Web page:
Middle Grand River Watershed

The Middle Grand River watershed encompasses approximately 258 square miles across Eaton, Ingham, Clinton and Ionia Counties.   With the support of the Michigan Department of Environmental Quality (MDEQ), the Eaton Conservation District has developed a Watershed Management Plan for the watershed to assess the state of the watershed and develop long term strategies to address known and potential issues facing the watershed.

Learn more about how other local organizations are addressing watershed health:

Michigan State University Institute of Water Research – The Institute of Water Research (IWR) at MSU provides timely information for addressing contemporary land and water resource issues through coordinated multidisciplinary efforts using advanced information and networking systems. Activities include coordinating education and training programs on surface and ground water protection, land use and watershed management, and many others. The MSU IWR has developed an approved Watershed Management Plan for the Red Cedar River Watershed.
Tri-County Regional Planning Commisssion – The Tri-County Regional Planning Commission (TCRPC) is a voluntary organization of local governments and agencies organized to foster a cooperative effort in resolving problems, policies and plans that are common and regional with the greatest benefit to citizens of the Tri-County area while maximizing the efficient use of its resources.  Environmental services of the TCRPC include stormwater management, groundwater management and educational outreach.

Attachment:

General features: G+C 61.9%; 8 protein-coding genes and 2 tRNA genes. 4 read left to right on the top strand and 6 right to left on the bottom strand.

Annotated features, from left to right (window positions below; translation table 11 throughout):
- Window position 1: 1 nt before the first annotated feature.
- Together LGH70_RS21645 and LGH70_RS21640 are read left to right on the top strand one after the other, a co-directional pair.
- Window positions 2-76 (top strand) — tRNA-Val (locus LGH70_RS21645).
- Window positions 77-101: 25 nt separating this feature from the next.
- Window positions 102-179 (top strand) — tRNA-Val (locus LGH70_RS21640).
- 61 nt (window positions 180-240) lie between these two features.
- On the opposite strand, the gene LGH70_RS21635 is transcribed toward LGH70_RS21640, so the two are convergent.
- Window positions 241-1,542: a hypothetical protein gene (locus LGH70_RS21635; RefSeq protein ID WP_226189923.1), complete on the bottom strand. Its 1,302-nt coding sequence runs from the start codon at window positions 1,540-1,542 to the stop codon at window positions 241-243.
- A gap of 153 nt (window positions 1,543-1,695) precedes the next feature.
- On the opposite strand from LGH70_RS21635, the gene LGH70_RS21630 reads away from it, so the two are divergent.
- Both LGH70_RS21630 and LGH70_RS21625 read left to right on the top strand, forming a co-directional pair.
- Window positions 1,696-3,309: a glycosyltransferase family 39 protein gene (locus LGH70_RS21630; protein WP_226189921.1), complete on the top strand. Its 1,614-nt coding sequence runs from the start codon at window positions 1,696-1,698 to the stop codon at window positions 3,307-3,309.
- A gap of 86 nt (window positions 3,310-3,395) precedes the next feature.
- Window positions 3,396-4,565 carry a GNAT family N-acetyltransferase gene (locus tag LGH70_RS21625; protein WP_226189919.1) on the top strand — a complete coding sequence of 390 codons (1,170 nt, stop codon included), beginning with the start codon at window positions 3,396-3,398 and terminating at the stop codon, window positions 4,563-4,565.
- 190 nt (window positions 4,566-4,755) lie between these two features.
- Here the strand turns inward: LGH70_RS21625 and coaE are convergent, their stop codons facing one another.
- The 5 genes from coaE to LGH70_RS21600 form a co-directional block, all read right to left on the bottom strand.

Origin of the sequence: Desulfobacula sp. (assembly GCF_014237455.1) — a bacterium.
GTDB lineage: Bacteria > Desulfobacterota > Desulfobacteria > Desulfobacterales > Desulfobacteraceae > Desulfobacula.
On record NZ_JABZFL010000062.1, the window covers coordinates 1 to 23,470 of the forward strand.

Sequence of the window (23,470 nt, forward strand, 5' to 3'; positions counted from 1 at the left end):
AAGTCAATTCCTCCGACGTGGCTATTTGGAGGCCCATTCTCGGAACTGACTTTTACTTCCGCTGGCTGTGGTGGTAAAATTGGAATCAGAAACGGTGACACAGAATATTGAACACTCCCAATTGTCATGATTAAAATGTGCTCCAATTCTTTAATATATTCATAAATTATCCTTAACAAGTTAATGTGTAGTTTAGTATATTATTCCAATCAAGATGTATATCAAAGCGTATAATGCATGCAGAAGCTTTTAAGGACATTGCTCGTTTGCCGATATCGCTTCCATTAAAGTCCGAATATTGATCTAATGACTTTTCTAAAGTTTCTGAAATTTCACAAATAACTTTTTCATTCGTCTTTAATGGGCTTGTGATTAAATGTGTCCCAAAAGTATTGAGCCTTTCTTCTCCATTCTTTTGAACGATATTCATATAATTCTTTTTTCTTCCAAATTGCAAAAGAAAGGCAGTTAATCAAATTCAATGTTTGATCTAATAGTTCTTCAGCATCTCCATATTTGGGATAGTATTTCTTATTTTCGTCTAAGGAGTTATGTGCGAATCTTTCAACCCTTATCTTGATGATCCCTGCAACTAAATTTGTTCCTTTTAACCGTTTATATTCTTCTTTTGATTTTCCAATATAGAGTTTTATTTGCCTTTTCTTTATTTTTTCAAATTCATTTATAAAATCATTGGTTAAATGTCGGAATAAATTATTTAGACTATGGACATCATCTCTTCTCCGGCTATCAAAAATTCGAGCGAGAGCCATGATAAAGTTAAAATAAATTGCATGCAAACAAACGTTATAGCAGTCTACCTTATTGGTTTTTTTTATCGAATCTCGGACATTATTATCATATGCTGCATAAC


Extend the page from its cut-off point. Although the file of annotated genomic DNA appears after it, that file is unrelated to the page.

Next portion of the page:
Upper Grand River Watershed Alliance – The Upper Grand River Watershed Alliance is a coalition of municipalities, agencies, businesses and individuals in the headwaters region of the Grand River, Michigan’s longest river, working together to protect and restore the river, its lakes, streams, and wetlands.
Grand River Environmental Action Team (GREAT) – The Grand River Environmental Action Team is a local nonprofit organization dedicated to the protection of and restoration of the Upper Grand River Watershed.  GREAT organizes clean-up activites and monthly public canoe outings to create environmental awareness.
Mid-Michigan Environmental Action Council (Mid-MEAC) – Mid-MEAC focuses on environmental issues in Clinton, Eaton and Ingham Counties. From river cleanup projects to monthly land use lunches, Mid-MEAC is committed to helping translate environmental concerns into action by providing education, advocacy and volunteer opportunities.

Small contributions do have big impacts!

Please check out our brochures on bacteria reduction and see how we all can help improve watershed health.